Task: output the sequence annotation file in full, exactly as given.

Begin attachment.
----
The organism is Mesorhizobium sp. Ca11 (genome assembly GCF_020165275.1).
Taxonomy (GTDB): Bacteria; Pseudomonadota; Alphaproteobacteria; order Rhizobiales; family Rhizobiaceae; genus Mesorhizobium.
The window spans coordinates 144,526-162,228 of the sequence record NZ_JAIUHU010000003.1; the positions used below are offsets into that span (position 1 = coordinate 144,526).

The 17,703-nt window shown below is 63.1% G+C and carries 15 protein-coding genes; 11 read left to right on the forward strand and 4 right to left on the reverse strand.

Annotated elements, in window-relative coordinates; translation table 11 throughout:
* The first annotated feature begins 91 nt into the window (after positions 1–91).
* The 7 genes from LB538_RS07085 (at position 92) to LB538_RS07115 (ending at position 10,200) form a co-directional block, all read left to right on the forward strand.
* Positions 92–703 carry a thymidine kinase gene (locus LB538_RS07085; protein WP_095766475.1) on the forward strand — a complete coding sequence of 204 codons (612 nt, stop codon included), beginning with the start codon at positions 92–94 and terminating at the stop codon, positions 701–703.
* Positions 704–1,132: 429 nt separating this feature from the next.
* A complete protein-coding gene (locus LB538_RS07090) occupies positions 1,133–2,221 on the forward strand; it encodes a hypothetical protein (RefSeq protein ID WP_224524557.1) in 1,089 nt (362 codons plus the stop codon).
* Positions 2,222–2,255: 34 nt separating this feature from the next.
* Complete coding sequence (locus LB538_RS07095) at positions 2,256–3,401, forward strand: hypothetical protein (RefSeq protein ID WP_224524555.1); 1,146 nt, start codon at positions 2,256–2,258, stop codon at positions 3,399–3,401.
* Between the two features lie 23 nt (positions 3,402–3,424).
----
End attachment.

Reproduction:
The organism is Mesorhizobium sp. Ca11 (genome assembly GCF_020165275.1).
Taxonomy (GTDB): Bacteria; Pseudomonadota; Alphaproteobacteria; order Rhizobiales; family Rhizobiaceae; genus Mesorhizobium.
The window spans coordinates 144,526-162,228 of the sequence record NZ_JAIUHU010000003.1; the positions used below are offsets into that span (position 1 = coordinate 144,526).

The 17,703-nt window shown below is 63.1% G+C and carries 15 protein-coding genes; 11 read left to right on the forward strand and 4 right to left on the reverse strand.

Annotated elements, in window-relative coordinates; translation table 11 throughout:
* The first annotated feature begins 91 nt into the window (after positions 1–91).
* The 7 genes from LB538_RS07085 (at position 92) to LB538_RS07115 (ending at position 10,200) form a co-directional block, all read left to right on the forward strand.
* Positions 92–703 carry a thymidine kinase gene (locus LB538_RS07085; protein WP_095766475.1) on the forward strand — a complete coding sequence of 204 codons (612 nt, stop codon included), beginning with the start codon at positions 92–94 and terminating at the stop codon, positions 701–703.
* Positions 704–1,132: 429 nt separating this feature from the next.
* A complete protein-coding gene (locus LB538_RS07090) occupies positions 1,133–2,221 on the forward strand; it encodes a hypothetical protein (RefSeq protein ID WP_224524557.1) in 1,089 nt (362 codons plus the stop codon).
* Positions 2,222–2,255: 34 nt separating this feature from the next.
* Complete coding sequence (locus LB538_RS07095) at positions 2,256–3,401, forward strand: hypothetical protein (RefSeq protein ID WP_224524555.1); 1,146 nt, start codon at positions 2,256–2,258, stop codon at positions 3,399–3,401.
* Between the two features lie 23 nt (positions 3,402–3,424).